A CRAFTY mum has revealed how she managed to make her own pergola spending just £223 of the £2.2k she was initially quoted.
Buying a pergola can be an expensive project if you hire professional landscapers – but one mum, Jasmine Gurney, 29, from Biggleswade, decided to take matters in her own hands and got crafty.
The DIY whizz shared the story with Latest DealsCredit: LatestDeals.co.uk
THE 29-year-old managed to build the pergola all whilst pregnantCredit: LatestDeals.co.uk
The mum-of-one, who also shares content on YouTube as Jasmine Gurney Oh Abode, told money-saving community LatestDeals.co.uk that she had wanted to turn her patio into a usable, sheltered space.
However, after being quoted a whopping £2,200 for parts and labour, Jasmine, though pregnant at the time, began working on the project herself.
”Slatted panelling has been super popular over the last few years, with slatted fencing becoming the norm in modern garden design, so I took that concept and applied it to my pergola.
”You do not need planning permission if you’re building within 2 metres of your boundary and the pergola is a maximum of 2.5 metres high,” she warned.
According to the DIY fan, if it’s 2 metres away from your property, it needs to be a maximum of 2 metres high, and if it’s a pitched roof, you can only have one that’s a maximum of 4 metres high at the tip.
In terms of supplies, the 29-year-old picked up lumber, concrete, screws and paint which came to a total of just £233.
Whilst shopping at her local lumber yard, Jasmine also purchased four 4 bags of postcrete mix and a box of M6 100mm coach screws.
For this size of a pergola, Jasmine instructed, you will need need 2 x 100 by 100 fence posts (3 metres), 2 x 6 by 2 timber (3.6 metres), 3 x 6 by 2 timber (2.5 metres), and 22 x 2 x 1 timber (2.5 metres).
All of the timber was exterior grade C16, she added.
”The tools that I used – and that others will likely need for a similar project – were a tape measure, pencil, speed square, combo drill with hammer setting & Torx/Philips head screw bit, a pocket hole jig set.”
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Other tools needed include quick release clamps, a mitre or circular saw, a 7mm masonry drill and 6mm HSS/wood dowel drill bit, 7mm masonry rawl plugs and 1mm space washers.
You will also need a ladder, a spade, a meter spirit level, a sander and 120 grit sandpaper, a chop saw, and an angle grinder with a diamond tipped blade if you’re cutting patio slabs.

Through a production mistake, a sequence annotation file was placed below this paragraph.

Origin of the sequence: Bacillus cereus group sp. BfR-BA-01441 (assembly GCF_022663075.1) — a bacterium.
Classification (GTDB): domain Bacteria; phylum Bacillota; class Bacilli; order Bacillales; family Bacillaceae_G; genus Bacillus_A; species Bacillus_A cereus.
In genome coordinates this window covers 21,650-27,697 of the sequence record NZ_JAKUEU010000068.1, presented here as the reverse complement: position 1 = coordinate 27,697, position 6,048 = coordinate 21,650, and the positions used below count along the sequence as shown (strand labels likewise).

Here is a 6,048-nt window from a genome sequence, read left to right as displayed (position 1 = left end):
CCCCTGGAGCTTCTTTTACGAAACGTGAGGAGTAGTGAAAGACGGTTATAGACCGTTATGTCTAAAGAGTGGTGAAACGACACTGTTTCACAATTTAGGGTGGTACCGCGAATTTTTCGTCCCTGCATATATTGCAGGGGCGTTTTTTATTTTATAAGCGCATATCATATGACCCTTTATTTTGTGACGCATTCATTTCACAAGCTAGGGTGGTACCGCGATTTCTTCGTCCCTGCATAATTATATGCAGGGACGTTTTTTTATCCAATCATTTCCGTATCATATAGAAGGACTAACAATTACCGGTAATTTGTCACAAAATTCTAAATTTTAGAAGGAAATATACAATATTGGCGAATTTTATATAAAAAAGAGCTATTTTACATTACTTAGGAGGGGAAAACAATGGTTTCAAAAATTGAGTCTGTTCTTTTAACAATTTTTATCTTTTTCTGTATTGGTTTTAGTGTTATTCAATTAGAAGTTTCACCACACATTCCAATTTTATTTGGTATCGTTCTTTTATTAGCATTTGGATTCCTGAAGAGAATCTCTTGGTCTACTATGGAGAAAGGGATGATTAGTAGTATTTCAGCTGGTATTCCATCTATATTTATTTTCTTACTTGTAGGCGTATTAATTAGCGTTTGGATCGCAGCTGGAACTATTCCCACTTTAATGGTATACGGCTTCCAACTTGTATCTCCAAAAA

Last but not least, Jasmine added, the project also calls for a cut end preserver and paintbrush, shed and fence paint and possibly also wood filler.
To get started, the crafty mum marked the height on the wall in pencil and made sure the sides were square with the house.
She then marked out where the patio needed to be cut so she could dig holes and cement the poles in.
Once done, Jasmine marked the screw holes and used a circular saw to cut down the wood.
Jasmine reckoned the project was so easy, anyone could do itCredit: LatestDeals.co.uk
Jasmine then proceeded to dig a hole 40 cm deep and ensured it was 3 times the width of the post – this would leave you with 10cm of concrete on each side.
So she’d know the exact level at which to bury them, the mum also marked the 40cm on the posts.
To prevent any rotting, fungi or blue stains, Jasmine decided to cut all the ends and screw ends with timber cut end preserve.
At this point, Jasmine got to the postcrete – using two bags per post – and poured it in the hole.
Before she put the post in, Jasmine poured a bit in and mixed it with water, to create a concrete base.
Then the 29-year-old alternated adding concrete and water.
”I used a spirit level to ensure the posts were plumb, and I used a piece of wood to keep the post in place while the cement dried.”
Jasmine was then ready to pre-drill the holes on the back piece going on the wall, leaving gaps of 30cm along the plate with the two at the end being 15cm from the edges.
When she drilled the wood onto the wall the DIY fanatic used washers behind – this would give it some extra expansion space and also help to prevent rot.
Then the savvy mum got the front on, clamping the side pieces.
It’s a pretty straightforward project, that anyone can have a go at!”
”Clamps are great, they’re the second pair of hands you need for a job like this,” Jasmine chuckled.
Because the roof will be at an angle, Jasmine made sure to drill in the front piece first – lower than the back piece.
With the frame now secure, she trimmed down the posts and applied the wood end preserver, before sanding all the wood down.
‘’I used 21 slats for the roof and treated them before painting them with Cuprinol Ducksback in the shade Silver Copse.
”I painted them before fixing them to the pergola for convenience. I recommend applying two or three coats.
”Then the project was basically done.”
As at the time Jasmine was 26 weeks pregnant, it was a bit challenging lifting the limber and climbing ladders.
But despite the bump getting in the way here and there, the pergola was up and finished in one day.
”It’s a pretty straightforward project, that anyone can have a go at!”
Jasmine made huge savings after deciding to make the pergola herselfCredit: LatestDeals.co.uk